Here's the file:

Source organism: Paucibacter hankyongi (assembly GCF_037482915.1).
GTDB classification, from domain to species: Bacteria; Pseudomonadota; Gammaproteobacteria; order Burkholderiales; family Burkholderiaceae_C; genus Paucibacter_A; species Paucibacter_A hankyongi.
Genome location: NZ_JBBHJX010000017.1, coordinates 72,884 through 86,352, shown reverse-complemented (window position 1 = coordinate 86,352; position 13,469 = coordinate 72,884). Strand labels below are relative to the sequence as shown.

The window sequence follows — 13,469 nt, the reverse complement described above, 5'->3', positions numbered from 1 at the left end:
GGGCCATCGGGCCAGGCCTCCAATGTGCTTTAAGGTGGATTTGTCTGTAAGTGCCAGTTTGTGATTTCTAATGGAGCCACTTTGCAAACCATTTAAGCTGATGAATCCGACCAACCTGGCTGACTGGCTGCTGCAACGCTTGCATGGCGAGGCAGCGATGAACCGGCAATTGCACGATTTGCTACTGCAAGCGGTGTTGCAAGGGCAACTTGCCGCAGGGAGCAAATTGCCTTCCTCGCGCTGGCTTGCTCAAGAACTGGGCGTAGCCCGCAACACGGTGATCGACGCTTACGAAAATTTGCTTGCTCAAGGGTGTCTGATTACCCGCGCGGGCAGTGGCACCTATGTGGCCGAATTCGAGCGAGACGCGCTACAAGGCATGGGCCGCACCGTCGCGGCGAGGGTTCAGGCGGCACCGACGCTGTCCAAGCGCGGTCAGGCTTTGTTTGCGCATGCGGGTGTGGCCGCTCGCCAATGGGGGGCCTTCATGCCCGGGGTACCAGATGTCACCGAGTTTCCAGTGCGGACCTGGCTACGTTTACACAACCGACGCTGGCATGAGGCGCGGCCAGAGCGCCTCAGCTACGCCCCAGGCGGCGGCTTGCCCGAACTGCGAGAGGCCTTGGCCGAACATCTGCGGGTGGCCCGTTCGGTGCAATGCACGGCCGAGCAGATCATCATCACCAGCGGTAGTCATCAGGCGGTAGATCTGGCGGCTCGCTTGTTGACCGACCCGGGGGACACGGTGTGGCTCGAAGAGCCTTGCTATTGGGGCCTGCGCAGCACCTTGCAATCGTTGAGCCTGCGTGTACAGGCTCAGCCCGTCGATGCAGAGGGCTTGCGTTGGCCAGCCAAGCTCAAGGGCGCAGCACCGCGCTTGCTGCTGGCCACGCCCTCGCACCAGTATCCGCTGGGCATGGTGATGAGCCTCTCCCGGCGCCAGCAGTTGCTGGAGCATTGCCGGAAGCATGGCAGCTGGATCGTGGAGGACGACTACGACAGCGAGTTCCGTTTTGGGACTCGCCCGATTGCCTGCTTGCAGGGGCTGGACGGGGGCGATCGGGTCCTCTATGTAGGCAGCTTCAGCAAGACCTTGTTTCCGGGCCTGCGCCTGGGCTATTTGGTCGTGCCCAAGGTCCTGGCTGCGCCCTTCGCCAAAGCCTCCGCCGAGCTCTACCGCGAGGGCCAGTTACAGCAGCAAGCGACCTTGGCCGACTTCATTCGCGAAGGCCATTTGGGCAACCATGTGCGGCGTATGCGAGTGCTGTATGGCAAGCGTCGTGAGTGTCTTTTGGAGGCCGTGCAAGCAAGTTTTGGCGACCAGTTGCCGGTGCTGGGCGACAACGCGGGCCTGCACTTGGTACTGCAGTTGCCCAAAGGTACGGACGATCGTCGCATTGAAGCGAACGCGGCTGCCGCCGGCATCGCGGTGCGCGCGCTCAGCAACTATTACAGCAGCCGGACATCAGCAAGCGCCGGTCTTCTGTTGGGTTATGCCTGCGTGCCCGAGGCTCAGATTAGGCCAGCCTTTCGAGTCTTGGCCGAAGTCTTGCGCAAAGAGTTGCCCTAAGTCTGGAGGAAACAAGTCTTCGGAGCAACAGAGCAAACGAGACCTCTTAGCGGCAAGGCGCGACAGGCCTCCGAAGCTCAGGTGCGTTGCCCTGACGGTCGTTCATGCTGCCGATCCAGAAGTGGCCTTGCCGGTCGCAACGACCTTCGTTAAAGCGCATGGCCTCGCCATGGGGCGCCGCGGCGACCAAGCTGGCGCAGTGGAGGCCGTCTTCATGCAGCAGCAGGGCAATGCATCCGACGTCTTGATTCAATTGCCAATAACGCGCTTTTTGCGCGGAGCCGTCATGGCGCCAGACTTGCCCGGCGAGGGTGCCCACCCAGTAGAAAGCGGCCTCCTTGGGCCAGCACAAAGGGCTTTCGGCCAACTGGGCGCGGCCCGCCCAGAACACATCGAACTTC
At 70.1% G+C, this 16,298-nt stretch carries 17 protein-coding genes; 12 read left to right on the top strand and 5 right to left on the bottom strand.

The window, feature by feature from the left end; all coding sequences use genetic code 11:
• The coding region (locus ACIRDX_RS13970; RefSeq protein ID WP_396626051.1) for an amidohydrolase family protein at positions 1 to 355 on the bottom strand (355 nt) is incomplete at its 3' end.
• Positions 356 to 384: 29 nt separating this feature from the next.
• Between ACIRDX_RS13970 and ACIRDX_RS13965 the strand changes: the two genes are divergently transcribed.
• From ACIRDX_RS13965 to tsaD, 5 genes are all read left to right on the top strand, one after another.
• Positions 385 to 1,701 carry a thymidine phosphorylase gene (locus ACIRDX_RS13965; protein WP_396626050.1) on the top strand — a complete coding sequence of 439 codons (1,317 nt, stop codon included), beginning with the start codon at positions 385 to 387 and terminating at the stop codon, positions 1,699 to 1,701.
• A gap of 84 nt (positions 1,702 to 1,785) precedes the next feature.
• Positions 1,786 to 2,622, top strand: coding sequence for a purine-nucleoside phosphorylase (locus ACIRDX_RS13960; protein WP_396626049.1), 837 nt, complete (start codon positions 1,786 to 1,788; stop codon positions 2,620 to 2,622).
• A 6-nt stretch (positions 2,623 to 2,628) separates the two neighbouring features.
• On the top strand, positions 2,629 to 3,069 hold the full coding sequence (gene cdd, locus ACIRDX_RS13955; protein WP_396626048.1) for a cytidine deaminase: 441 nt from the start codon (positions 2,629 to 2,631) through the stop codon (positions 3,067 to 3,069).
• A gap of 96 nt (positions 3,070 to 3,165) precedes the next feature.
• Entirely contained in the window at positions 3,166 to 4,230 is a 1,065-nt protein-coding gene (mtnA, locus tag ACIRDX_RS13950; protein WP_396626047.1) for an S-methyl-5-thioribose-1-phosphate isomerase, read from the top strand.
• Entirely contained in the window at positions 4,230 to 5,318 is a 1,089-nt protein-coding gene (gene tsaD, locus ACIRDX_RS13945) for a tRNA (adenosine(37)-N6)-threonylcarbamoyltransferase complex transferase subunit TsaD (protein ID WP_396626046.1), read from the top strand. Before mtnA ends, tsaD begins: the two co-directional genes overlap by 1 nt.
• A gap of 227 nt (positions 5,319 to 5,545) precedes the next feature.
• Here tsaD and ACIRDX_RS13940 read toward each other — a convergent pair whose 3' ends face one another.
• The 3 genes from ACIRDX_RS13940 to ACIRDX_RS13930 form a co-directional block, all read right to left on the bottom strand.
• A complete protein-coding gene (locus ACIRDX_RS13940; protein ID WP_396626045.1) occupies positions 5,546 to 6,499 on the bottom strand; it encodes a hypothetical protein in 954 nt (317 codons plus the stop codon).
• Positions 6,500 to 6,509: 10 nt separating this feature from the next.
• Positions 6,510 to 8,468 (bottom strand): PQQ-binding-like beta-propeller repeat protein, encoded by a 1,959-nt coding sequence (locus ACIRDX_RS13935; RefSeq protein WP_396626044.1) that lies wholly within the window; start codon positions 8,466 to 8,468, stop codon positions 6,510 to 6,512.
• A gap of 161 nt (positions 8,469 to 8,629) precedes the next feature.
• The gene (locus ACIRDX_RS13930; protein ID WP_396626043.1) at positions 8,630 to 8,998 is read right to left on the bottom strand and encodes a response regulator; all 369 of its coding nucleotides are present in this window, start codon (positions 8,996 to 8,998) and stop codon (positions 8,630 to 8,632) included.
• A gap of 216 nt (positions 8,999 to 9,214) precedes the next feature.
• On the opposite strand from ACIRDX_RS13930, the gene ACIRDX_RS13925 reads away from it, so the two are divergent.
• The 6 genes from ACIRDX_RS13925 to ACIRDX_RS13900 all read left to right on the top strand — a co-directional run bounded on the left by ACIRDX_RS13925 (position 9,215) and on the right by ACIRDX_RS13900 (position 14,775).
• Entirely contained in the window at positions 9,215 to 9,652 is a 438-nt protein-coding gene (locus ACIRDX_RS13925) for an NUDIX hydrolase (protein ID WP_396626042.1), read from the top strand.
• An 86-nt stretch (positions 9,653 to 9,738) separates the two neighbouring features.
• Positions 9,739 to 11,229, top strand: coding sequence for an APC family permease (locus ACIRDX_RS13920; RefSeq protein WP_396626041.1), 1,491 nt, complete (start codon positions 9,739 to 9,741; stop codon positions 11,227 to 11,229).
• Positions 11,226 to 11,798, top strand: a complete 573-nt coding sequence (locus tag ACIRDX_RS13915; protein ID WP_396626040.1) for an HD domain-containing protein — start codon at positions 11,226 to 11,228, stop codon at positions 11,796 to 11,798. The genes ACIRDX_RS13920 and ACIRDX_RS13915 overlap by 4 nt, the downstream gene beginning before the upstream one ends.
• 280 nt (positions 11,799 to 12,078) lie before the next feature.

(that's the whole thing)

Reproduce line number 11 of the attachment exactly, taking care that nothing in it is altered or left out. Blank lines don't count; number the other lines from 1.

• From ACIRDX_RS13965 to tsaD, 5 genes are all read left to right on the top strand, one after another.